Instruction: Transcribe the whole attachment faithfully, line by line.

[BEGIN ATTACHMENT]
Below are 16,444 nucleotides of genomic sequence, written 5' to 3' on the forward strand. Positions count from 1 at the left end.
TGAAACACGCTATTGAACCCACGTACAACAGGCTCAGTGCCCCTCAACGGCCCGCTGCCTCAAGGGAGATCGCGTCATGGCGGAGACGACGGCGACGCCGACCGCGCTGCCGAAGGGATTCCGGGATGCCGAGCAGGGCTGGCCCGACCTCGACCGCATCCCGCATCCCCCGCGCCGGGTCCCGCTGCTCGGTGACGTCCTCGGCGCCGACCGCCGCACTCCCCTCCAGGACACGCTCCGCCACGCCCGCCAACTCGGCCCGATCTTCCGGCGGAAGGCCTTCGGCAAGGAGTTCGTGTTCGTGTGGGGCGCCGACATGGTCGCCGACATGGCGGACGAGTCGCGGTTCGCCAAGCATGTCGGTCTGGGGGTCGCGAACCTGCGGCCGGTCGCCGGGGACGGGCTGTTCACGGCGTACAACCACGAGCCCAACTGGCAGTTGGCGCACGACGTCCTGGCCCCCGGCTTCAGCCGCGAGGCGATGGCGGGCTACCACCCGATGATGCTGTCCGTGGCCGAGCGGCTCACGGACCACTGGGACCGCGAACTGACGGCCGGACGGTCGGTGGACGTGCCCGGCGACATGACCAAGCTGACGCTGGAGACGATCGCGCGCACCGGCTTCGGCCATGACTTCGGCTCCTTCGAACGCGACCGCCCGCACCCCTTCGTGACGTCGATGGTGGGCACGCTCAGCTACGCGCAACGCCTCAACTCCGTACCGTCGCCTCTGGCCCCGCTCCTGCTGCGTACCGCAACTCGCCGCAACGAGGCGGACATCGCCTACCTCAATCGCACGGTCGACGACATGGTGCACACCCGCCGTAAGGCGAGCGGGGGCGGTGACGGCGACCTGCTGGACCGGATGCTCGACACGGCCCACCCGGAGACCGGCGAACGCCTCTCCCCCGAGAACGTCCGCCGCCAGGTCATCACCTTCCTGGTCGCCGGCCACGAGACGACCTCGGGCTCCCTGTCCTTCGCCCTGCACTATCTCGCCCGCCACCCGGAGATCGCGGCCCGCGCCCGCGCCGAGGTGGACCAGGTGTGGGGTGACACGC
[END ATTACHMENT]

Below are 16,444 nucleotides of genomic sequence, written 5' to 3' on the forward strand. Positions count from 1 at the left end.
TGAAACACGCTATTGAACCCACGTACAACAGGCTCAGTGCCCCTCAACGGCCCGCTGCCTCAAGGGAGATCGCGTCATGGCGGAGACGACGGCGACGCCGACCGCGCTGCCGAAGGGATTCCGGGATGCCGAGCAGGGCTGGCCCGACCTCGACCGCATCCCGCATCCCCCGCGCCGGGTCCCGCTGCTCGGTGACGTCCTCGGCGCCGACCGCCGCACTCCCCTCCAGGACACGCTCCGCCACGCCCGCCAACTCGGCCCGATCTTCCGGCGGAAGGCCTTCGGCAAGGAGTTCGTGTTCGTGTGGGGCGCCGACATGGTCGCCGACATGGCGGACGAGTCGCGGTTCGCCAAGCATGTCGGTCTGGGGGTCGCGAACCTGCGGCCGGTCGCCGGGGACGGGCTGTTCACGGCGTACAACCACGAGCCCAACTGGCAGTTGGCGCACGACGTCCTGGCCCCCGGCTTCAGCCGCGAGGCGATGGCGGGCTACCACCCGATGATGCTGTCCGTGGCCGAGCGGCTCACGGACCACTGGGACCGCGAACTGACGGCCGGACGGTCGGTGGACGTGCCCGGCGACATGACCAAGCTGACGCTGGAGACGATCGCGCGCACCGGCTTCGGCCATGACTTCGGCTCCTTCGAACGCGACCGCCCGCACCCCTTCGTGACGTCGATGGTGGGCACGCTCAGCTACGCGCAACGCCTCAACTCCGTACCGTCGCCTCTGGCCCCGCTCCTGCTGCGTACCGCAACTCGCCGCAACGAGGCGGACATCGCCTACCTCAATCGCACGGTCGACGACATGGTGCACACCCGCCGTAAGGCGAGCGGGGGCGGTGACGGCGACCTGCTGGACCGGATGCTCGACACGGCCCACCCGGAGACCGGCGAACGCCTCTCCCCCGAGAACGTCCGCCGCCAGGTCATCACCTTCCTGGTCGCCGGCCACGAGACGACCTCGGGCTCCCTGTCCTTCGCCCTGCACTATCTCGCCCGCCACCCGGAGATCGCGGCCCGCGCCCGCGCCGAGGTGGACCAGGTGTGGGGTGACACGC